As you likely know, the calendar we use is the Gregorian calendar, also called the Western or Christian calendar because it’s based on significant dates in the Christian bible. It was introduced by Pope Gregory XIII via a papal bull, a decree, signed on February 24, 1582, and took several centuries to be adopted throughout the western world. The motivation for the Gregorian reform was that the Roman Julian calendar placed the time between vernal equinoxes (a year) at 365.25 days, when in fact it is roughly 11 minutes shorter per year. (Pretty cool stuff for 1582, huh?)
That 11-minute error added up to about three days every four centuries, which resulted (back in Pope Gregory XIII’s day) in the equinox occurring on March 11, and moving earlier and earlier in the Julian calendar. You know what that meant, right? The date for celebrating Easter wasn’t reliable. And Easter is the single most important date for the Roman Catholic Church.
Easter, by the way, was calculated using the Hebrew calendar to accurately fix the date of “the last supper,” which was in fact a Passover meal that Jesus was attending with his disciples. Pope Gregory XIII wanted to be sure that Easter was being celebrated on the correct date, year in and year out, so the date of the last supper was the starting point for the development of his new calendar.
Today, of course, we think of the calendar as a business tool rather than a way to keep track of religious events. And commerce was the main reason the Gregorian calendar was slowly adopted over time through much of the world. But it’s worth remembering that its origins were entirely based on religious celebrations.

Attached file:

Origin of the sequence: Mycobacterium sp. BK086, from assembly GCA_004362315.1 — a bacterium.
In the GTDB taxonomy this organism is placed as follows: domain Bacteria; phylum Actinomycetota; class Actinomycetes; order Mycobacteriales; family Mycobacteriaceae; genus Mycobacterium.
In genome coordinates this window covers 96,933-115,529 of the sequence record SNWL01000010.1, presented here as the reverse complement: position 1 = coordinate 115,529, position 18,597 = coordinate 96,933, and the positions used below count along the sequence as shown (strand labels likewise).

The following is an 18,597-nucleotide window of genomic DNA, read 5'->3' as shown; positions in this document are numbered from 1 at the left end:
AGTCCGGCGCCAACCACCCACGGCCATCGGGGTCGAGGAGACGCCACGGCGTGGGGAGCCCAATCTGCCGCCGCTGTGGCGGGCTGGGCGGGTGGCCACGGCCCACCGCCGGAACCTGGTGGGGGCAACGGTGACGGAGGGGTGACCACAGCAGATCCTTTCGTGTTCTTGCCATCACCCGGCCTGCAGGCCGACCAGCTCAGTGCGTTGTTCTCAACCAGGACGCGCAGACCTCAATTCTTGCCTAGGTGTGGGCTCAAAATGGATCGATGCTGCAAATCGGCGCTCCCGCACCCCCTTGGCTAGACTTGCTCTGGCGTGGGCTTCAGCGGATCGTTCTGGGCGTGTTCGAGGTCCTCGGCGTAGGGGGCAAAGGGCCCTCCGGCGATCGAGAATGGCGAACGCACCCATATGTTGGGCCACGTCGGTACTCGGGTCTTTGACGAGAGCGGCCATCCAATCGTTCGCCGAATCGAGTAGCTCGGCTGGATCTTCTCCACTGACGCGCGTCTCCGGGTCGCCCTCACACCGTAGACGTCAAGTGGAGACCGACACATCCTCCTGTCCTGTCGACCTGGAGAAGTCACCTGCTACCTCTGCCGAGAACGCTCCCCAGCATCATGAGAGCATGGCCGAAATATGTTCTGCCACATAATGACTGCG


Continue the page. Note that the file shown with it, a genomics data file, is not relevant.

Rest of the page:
Think about this: anybody who uses a computer, anywhere in the world, inevitably is following the Gregorian calendar.
Is it New Year’s everywhere?
2012 may well be the year that globalization truly takes hold. We, in the U.S., have come to grips with the fact that we are no longer an island unto ourselves, dictating “what comes next.” Our clothing, computers and customer service (sadly) can come from anywhere in the world … and usually do. Our economy is clearly affected by global events and our export markets can be countries that not long ago did not even appear on our maps. Brazil has taken a monster lead on the global stage, moving ahead of Great Britain in 2011. So, too have Russia, India and China moved up. (Investors call them the BRIC nations and place “emerging markets” investments there.)
So, bearing that in mind, does January 1 have the same significance to all inhabitants of planet earth? How about to the Chinese or Indians? Or those who follow the Hebraic and Islamic calendars, which were both based on lunar rather than solar cycles? For the Chinese, 2011 was 4708 (or 4648 depending on their epoch starting point). For those following the Hebrew calendar, 2011 was 5771. And for those using the Islamic calendar, 2011 was 1433. India has as many calendars as it has religions, though in 1957 they settled on the Indian national calendar (Saka) to align themselves with the Gregorian calendar.
That diversity of global populations is one of the reasons that New Year’s celebrations have always struck me as a tad odd. First of all, Father Time is winning, whichever calendar you use. Every new year means that we’re all a year older. And the yearly cycle is hardly celebrated the same way by all people on earth. Perhaps some of the old Roman superstitions lurk in our Bacchanalian New Year’s celebrations. Perhaps we truly think that we and the world will be magically different when the ball drops and the calendar changes.